13. The method of claim 11 wherein said step of positioning said pivotal assembly in a measuring position is performed by applying a horizontally translating force on said bias cover.
14. The method of claim 11 wherein said step of translating said slider arm to a second position further comprises:
moving an actuator from a first position to a second position;
contacting said slider arm with said actuator such that said movement of said actuator causes said translation of said slider arm.
15. The method of claim 11 wherein said step of removing waste ink from said ink drop sensor is accomplished through a wicking action.
16. A printing mechanism comprising:
a printhead that selectively ejects ink;
an ink drop sensor that receives ink from the printhead and accumulates an ink residue thereon; and
a waste ink removal system for cleaning ink residue from the sensor, the waste ink removal system comprising:
an assembly pivotally supported by a pivot, said assembly pivoting between a first orientation and a second orientation;
said ink drop sensor located on said assembly;
a slider cover including a slider arm that contacts said assembly;
a retractor spring connected to a first end of said slider cover;
an actuator that contacts said slider cover and horizontally translates said slider cover in a manner to extend or retract said retractor spring; and
an absorbent pad located to contact said ink drop sensor when said assembly is in said second orientation;
wherein said horizontal translation of said actuator causes said slider arm to contact a different portion of said assembly causing said assembly to pivot between said first orientation and said second orientation and wherein waste ink is removed from said ink drop sensor when said assembly is in said second orientation.
17. The printing mechanism according to claim 16 wherein said first orientation is a measuring position.
18. The printing mechanism according to claim 16 wherein said assembly further comprises:
an upper portion and wherein said slider arm contacts said upper portion of said assembly.
19. The printing mechanism according to claim 16 further comprising:
an absorbent pad container operationally connected to said absorbent pad to store waste ink collected by said absorbent pad.
20. The printing mechanism according to claim 16 wherein said actuator is a moveable pallet.
21. The printing mechanism according to claim 16 wherein said assembly further comprises:
a pallet tower that contacts said slider cover.
22. The printing mechanism according to claim 16 further comprising:
a spring located between a main portion of said slider cover and said slider arm.
23. The printing mechanism according to claim 16 further comprising:
a spacer positioned on said assembly such that in said first orientation said determines a distance between said assembly and a nozzle.
24. The printing mechanism according to claim 16 wherein said retractor spring is configured to position said assembly toward said first orientation.
Description
RELATED APPLICATIONS

The present application is related to previously filed, commonly assigned U.S. patent application Ser. No. 09/940,313, filed Aug. 27, 2001, entitled “DETERMINING INKJET PRINTER PEN TURN-ON VOLTAGES”, U.S. patent application Ser. No. 09/915,980, filed Jul. 25, 2001, entitled “INK DROP SENSOR”, U.S. patent application Ser. No. 09/915,461, filed Jul. 25, 2001, entitled “INK DROP DETECTOR”, U.S. Patent application Ser. No. 09/773,881 filed Jan. 31, 2001, entitled “UNI-DIRECTIONAL WASTE INK REMOVAL SYSTEM”, and U.S. patent application Ser. No. 09/773,873, filed Jan. 31, 2001, entitled “INK DROP DETECTOR WASTE INK REMOVAL SYSTEM”, the disclosures of which are hereby incorporated by reference in their entireties.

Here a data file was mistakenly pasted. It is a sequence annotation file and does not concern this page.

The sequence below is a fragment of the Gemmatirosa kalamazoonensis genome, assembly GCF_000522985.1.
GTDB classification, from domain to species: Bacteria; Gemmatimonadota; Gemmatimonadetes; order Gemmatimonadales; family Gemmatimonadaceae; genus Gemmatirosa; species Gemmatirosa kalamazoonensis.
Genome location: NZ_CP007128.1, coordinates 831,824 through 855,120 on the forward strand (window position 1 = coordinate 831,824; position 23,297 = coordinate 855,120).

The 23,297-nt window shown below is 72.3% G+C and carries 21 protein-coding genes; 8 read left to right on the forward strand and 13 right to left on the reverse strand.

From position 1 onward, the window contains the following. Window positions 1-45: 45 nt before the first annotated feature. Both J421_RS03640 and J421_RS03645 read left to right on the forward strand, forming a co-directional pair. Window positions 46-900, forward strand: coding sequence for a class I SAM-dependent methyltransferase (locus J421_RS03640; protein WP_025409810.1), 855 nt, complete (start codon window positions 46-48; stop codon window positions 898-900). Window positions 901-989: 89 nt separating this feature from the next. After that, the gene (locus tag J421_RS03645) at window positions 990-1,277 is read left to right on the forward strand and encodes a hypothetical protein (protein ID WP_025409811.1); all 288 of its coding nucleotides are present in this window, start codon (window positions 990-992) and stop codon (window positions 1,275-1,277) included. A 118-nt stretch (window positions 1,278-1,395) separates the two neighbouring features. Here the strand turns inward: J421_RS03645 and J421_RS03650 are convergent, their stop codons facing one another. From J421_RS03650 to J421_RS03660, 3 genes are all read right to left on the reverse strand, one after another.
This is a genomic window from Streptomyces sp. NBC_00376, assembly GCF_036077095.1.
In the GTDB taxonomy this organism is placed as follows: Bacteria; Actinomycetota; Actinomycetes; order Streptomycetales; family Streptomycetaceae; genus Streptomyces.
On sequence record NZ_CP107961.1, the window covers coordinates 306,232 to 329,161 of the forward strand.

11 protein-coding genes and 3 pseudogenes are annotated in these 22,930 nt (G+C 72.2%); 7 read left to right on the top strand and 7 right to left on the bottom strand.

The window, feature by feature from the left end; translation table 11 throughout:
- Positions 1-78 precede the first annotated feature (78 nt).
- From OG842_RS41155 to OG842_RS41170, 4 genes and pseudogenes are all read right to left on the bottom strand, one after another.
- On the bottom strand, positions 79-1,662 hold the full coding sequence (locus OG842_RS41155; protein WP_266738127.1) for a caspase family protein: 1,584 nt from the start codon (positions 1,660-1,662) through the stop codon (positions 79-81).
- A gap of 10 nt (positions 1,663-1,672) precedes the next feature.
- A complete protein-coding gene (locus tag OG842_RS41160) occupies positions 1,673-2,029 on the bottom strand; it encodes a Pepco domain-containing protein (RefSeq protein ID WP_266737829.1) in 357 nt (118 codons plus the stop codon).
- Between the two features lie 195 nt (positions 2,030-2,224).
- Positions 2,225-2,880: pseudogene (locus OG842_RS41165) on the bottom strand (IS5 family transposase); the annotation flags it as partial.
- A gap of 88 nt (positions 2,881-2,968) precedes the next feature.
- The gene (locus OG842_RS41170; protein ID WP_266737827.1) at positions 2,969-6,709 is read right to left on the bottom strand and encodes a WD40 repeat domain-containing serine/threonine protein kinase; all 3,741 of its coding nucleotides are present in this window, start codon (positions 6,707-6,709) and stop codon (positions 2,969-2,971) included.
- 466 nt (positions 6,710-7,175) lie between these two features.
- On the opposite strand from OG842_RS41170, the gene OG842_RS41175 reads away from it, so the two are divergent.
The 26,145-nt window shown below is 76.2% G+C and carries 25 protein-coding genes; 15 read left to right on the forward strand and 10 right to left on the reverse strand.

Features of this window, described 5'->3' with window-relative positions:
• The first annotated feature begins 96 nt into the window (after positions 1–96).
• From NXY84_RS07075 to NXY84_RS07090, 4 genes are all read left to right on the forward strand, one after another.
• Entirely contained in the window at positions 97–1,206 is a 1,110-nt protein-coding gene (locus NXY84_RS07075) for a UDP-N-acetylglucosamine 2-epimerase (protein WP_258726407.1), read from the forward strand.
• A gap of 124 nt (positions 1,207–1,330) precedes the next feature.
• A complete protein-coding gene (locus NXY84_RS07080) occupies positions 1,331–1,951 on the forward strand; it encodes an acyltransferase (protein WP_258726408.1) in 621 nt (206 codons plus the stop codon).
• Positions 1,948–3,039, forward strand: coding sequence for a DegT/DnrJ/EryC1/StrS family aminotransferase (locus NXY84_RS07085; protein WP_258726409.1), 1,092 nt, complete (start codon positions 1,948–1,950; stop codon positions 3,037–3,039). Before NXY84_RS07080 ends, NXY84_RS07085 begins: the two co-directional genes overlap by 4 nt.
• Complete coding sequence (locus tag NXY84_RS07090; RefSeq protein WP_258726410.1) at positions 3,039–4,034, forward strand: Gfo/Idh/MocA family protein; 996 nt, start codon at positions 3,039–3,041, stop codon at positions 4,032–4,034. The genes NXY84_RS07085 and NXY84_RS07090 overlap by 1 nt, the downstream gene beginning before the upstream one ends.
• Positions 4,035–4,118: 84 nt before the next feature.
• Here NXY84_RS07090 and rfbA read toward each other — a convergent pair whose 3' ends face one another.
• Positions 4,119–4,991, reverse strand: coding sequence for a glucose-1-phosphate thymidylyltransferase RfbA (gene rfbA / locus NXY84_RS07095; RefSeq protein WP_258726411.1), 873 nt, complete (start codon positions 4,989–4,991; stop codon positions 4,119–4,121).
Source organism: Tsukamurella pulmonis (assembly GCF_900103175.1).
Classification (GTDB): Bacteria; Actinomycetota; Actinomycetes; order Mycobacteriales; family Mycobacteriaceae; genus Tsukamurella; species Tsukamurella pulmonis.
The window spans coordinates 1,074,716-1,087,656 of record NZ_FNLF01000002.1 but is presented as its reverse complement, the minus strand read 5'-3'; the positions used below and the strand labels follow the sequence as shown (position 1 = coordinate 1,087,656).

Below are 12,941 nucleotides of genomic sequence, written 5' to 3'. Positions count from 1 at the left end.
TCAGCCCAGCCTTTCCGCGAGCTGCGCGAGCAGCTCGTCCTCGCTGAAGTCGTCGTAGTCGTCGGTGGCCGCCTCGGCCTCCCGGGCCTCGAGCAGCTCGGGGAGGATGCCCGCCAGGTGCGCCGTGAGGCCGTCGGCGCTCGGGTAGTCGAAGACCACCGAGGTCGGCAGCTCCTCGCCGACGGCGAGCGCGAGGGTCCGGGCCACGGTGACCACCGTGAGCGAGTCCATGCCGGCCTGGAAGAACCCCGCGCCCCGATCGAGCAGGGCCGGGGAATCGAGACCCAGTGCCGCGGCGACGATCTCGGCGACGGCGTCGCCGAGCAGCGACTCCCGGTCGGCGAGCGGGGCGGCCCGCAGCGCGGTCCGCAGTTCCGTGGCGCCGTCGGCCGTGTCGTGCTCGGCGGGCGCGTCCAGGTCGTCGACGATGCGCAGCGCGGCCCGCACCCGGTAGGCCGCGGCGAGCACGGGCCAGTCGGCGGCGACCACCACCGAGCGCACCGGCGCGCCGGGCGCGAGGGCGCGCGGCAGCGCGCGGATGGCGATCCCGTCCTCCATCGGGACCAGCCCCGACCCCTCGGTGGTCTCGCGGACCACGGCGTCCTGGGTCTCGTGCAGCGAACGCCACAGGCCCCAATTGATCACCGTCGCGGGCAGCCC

TECHNICAL FIELD

The present invention relates to the field of printers and, more particularly, to a low cost ink drop detector for use in a drop-on-demand printer.

BACKGROUND

Prior printers including black and white and color printers commonly include at least one printhead that ejects ink drops onto paper. Such printheads may include multiple nozzles through which ink drops are ejected. A printhead may eject ink in response to a drive signal generated by print control circuitry in the printer. A printhead that ejects ink drops in response to drive signals may be referred to as a drop-on-demand printhead.

An inkjet printhead is an example of a drop-on-demand printhead. Inkjet printheads are capable of forming an image on different types of media. The inkjet printhead may eject droplets of colored ink through a plurality of orifices or nozzles onto a given media, such as paper, as the media is advanced through a “printzone” or platen area. The printzone may be defined by the planar area that is accessible by the printhead orifices due to any scanning and/or reciprocating movement of the printhead in relation to the media. Examples of methods for expelling ink from the printhead orifices, or nozzles, include known piezo-electric and thermal techniques. For instance, two earlier thermal ink ejection mechanisms are shown in U.S. Pat. Nos. 5,278,584 and 4,683,481, both assigned to the present assignee, Hewlett-Packard Company, and hereby incorporated in their entireties by reference.